How the correspondence among three volunteer detectives and a self-proclaimed serial killer helped solve long-standing murder investigations. Michaud (The Evil That Men Do: FBI Profiler Roy Hazelwood's Journey into the Minds of Sexual Predators, 1999, etc.) has made a career of penning splashy true-crime books, and Price is an experienced newspaper journalist. Their first book together never strays far from the facts. A three-man cold-case squad of former law-enforcement agents in Colorado decided one morning in 2002 to pick up the trail of Robert Browne, who was serving a life sentence for the murder of a 13-year-old girl. Browne had been mailing the police cryptic messages of rhyming verse that made references to many other victims. Retired FBI officer Charlie Hess suggested writing Browne a letter, and the other men agreed that even if the con's claims proved false, they had nothing to lose by trying. Four years later, their efforts paid off when Browne confessed and pleaded guilty to a murder he had committed two decades earlier. Clear, clipped prose and vivid descriptions of the cases never bring readers close enough to the killer or his thoughts. Neither Browne nor Hess was interviewed for the book, so the information is parsed from the letters they exchanged, conversations with other officers and Browne's terrified ex-wives. A loner with a history of drug use, violence and robbery, Browne made no secret of his disdain for women but never illuminated his reasons for murdering what he, at one point, claimed were 48 victims. The lack of hard evidence to corroborate most of his confessions is another letdown, though the book offers a thorough examination of the challenge police face infollowing up on old crimes. Meticulous but one-dimensional.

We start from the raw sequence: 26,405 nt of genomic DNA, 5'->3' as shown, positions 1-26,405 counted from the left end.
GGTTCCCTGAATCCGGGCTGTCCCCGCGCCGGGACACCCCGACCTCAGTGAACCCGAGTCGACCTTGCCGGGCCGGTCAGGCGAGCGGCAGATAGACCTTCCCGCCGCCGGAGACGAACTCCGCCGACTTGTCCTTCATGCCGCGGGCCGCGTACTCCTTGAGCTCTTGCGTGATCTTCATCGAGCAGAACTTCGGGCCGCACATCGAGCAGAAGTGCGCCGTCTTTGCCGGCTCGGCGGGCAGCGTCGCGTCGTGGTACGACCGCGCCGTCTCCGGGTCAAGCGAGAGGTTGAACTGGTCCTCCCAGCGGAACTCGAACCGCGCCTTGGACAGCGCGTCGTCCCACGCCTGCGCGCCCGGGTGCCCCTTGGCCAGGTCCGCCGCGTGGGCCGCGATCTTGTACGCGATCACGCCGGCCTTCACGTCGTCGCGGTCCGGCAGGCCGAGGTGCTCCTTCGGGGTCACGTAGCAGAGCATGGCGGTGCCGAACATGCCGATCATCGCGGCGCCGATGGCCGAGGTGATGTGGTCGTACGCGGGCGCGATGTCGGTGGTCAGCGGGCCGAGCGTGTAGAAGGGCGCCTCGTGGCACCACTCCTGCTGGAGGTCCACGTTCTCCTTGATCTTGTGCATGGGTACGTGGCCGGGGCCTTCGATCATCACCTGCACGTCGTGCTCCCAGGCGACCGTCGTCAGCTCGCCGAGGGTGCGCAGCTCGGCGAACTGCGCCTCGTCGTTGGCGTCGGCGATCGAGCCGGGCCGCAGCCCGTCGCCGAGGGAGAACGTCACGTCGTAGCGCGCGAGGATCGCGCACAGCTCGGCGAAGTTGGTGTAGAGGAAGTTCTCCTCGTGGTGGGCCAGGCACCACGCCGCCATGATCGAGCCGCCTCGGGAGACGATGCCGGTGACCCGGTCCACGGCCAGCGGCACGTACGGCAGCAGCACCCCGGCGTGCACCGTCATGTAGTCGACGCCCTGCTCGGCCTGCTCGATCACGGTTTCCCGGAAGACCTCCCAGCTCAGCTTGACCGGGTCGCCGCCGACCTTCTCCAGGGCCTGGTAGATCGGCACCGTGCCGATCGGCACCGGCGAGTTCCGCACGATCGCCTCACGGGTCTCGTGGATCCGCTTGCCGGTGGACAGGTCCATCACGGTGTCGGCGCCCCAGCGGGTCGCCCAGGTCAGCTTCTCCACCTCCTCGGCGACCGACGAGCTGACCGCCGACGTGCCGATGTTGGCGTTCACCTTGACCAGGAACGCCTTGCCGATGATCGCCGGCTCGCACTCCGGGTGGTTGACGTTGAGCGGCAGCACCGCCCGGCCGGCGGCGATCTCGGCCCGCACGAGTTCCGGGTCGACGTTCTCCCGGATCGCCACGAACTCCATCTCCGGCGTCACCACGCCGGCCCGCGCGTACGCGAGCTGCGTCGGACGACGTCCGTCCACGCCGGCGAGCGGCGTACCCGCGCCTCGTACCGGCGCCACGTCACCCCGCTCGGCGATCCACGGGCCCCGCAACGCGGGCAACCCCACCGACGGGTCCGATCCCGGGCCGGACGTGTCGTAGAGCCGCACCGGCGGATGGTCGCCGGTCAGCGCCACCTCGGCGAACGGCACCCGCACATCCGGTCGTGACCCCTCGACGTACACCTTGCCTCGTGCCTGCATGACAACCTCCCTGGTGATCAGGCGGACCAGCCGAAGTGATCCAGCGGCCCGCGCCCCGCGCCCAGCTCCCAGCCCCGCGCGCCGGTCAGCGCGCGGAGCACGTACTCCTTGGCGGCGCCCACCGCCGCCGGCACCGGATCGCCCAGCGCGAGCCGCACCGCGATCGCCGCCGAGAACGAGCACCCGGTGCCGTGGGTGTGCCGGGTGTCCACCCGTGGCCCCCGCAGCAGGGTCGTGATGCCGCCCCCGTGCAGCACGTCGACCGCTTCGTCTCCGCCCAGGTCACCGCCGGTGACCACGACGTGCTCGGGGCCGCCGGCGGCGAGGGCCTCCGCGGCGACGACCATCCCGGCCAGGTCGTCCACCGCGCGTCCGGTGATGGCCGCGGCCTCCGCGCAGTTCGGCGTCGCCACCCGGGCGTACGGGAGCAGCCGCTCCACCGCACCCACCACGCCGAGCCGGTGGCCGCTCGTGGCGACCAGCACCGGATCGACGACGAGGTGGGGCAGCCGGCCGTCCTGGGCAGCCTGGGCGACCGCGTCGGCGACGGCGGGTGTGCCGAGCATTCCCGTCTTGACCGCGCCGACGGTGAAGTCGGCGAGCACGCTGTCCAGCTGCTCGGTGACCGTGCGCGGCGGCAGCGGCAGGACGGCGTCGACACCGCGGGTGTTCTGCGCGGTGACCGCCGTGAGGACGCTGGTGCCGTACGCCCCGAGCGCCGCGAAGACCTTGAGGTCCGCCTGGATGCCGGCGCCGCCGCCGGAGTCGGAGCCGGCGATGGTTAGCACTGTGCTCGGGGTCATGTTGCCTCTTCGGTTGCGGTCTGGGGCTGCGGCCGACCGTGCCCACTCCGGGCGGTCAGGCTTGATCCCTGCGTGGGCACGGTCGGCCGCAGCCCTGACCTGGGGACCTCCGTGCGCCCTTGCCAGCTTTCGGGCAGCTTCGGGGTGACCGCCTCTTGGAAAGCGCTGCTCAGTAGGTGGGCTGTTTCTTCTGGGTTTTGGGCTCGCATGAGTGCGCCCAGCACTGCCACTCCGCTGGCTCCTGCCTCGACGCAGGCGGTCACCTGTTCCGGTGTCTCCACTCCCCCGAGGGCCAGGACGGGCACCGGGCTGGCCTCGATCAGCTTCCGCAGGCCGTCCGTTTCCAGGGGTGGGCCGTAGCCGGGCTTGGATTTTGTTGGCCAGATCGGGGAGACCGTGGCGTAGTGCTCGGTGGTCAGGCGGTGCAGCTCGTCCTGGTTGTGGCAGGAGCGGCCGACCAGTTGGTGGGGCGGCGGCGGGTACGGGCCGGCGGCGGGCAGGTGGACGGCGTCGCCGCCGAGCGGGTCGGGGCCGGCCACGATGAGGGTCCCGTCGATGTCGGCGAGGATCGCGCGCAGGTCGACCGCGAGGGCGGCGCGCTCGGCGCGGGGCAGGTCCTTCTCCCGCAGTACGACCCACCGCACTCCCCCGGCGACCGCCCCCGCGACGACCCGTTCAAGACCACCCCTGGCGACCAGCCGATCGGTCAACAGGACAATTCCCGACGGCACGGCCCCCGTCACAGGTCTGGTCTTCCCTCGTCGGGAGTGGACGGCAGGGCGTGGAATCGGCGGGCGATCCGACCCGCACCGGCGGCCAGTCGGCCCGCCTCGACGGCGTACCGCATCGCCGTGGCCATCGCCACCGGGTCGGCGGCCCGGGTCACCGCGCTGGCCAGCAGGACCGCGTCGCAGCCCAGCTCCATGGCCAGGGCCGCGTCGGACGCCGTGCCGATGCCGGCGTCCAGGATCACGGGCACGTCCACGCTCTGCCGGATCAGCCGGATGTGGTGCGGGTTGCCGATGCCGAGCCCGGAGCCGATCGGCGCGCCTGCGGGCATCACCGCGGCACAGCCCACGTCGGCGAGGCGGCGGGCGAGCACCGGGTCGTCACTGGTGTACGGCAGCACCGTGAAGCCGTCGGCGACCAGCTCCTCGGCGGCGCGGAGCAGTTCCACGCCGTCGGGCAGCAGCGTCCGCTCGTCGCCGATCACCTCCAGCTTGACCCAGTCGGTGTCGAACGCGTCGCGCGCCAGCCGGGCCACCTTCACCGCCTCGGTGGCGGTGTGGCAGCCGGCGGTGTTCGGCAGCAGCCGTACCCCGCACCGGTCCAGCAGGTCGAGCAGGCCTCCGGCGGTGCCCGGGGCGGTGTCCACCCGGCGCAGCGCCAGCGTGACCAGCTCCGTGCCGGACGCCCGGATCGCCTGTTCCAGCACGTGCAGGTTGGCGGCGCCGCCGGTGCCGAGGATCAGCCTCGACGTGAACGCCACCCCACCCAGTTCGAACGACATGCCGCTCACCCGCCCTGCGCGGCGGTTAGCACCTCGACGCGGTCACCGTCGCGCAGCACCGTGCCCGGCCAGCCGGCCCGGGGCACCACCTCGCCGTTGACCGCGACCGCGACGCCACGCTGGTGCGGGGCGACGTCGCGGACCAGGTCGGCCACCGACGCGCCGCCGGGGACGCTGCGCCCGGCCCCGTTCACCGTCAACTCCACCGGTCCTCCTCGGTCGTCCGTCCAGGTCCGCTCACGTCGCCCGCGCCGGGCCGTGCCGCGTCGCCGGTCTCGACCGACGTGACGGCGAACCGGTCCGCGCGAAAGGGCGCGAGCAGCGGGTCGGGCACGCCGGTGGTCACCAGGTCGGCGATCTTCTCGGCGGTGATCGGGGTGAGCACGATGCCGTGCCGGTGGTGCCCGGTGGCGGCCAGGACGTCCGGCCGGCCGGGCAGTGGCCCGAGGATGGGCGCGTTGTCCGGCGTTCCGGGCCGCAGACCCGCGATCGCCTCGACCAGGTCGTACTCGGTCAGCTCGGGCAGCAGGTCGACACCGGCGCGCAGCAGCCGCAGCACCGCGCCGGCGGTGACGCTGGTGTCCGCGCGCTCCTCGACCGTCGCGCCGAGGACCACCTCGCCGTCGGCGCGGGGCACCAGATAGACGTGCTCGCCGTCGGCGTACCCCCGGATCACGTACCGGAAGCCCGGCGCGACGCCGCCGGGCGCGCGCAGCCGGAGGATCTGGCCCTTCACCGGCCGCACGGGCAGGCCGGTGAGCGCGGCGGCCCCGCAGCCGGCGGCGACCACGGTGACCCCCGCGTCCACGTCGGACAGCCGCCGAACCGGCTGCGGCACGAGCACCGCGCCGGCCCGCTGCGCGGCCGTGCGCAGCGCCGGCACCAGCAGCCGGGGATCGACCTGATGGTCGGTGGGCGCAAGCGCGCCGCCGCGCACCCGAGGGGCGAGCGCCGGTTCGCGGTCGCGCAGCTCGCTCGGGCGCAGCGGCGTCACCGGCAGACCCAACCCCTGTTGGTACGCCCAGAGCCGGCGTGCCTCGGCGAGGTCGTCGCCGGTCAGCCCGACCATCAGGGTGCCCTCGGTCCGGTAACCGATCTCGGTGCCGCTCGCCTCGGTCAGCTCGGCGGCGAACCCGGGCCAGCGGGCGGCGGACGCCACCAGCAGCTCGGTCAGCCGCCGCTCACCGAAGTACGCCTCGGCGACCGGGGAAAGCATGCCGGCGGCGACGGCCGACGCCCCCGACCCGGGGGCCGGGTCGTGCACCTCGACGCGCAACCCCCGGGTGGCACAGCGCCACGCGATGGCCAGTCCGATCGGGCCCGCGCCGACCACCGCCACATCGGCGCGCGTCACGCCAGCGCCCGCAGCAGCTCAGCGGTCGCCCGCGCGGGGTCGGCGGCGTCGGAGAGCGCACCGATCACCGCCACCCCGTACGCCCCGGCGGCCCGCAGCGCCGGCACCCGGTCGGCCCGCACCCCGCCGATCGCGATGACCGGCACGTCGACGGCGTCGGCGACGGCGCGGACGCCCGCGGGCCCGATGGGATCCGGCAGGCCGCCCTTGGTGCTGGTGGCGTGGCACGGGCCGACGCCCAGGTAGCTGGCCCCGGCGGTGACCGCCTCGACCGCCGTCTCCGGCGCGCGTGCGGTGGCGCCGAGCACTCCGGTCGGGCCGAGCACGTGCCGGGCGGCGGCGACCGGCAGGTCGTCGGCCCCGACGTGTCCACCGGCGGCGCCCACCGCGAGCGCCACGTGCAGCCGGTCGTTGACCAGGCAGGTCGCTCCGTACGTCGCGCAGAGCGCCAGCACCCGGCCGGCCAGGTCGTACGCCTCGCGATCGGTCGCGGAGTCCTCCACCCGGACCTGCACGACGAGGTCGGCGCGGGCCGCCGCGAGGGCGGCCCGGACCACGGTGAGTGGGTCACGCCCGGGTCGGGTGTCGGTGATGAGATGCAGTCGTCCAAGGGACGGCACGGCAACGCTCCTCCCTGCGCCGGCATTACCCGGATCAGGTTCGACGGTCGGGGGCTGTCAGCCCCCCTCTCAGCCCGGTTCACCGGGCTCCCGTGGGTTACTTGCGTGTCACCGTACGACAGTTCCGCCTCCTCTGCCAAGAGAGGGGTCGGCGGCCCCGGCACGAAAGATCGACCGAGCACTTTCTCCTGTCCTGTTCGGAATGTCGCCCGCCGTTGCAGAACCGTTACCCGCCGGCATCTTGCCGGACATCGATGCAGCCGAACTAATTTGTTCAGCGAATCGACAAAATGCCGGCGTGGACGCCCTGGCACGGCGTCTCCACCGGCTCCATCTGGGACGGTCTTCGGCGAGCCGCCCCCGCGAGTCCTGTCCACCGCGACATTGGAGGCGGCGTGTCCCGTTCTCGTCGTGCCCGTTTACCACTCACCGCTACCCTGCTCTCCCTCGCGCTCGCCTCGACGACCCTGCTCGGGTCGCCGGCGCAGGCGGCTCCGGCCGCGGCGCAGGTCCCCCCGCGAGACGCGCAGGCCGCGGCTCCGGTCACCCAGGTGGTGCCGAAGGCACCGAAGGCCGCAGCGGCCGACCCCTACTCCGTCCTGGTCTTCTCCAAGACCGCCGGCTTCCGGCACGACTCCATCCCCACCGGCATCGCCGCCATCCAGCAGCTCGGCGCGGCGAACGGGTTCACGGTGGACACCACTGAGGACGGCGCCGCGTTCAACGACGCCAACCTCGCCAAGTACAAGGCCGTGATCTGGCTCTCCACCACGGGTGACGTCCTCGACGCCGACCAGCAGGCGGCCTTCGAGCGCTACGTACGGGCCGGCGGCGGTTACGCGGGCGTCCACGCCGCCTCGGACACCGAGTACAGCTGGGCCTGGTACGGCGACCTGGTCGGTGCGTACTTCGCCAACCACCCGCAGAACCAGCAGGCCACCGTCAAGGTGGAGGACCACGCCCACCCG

Product Details

ISBN-13:
9781440620584
Publisher:
Penguin Publishing Group
Publication date:
10/02/2007
Sold by:
Penguin Group
Format:
NOOK Book
Pages:
304
Sales rank:
408,373
File size:
402 KB
Age Range:
18 Years

Meet the Author

Stephen G. Michaud is the New York Times bestselling author and co-author of more than a dozen true crime books.

Debbie M. Price is an award-winning journalist whose work has appeared in numerous publications.

Customer Reviews

Average Review:

Post to your social network

     

Most Helpful Customer Reviews

See all customer reviews

The Devil's Right-Hand Man: The True Story of Serial Killer Robert Charles Browne 3.6 out of 5 based on 0 ratings. 5 reviews.
katwoman71055 More than 1 year ago
I lived this case in large part and I am still living with it. My sister is one of the persons mentioned as a victim of Brownes even though she is still listed as a missing person and he has provided no details that are conclusive. The book is okay and the research is pretty good. I sent a picture of my sister to Debi Price to use in the book. To my knowledge she has never spoken to Robert Browne himself and is relying on the investigators in Colorado who obviously put together the evidence for the murders he committed in that state. I have no doubt he killed people. I have a lot of doubts that some of the ones he claimed in Louisiana including my sister were actually done by him. If he did do it, it most certainly could not have happened the way he claims it did. We have physical proof of that. The book is interesting but I caution the readers to keep an open mind and do not assume as the book seems to do that Robert Charles Browne is the end of those stories. If he did do these murders there may have been reasons far beyond simple opportunity. I have been threatened as has my family and many people have wound up dead who have tried to follow other leads that do not jive with the official line.
Anonymous More than 1 year ago
As the last review my cousin was one of the victims he kidnapped and killed. The worst part is that he was the closest neighbor 1 1/2 miles away. I never was able to meet Heather, I was told she was a very precious person. I would of loved to of met her, but Browne had to take her away. When I read the book it took me like 2 full days to read it, cause it was hard to put down.
Anonymous More than 1 year ago
Anonymous More than 1 year ago
Anonymous More than 1 year ago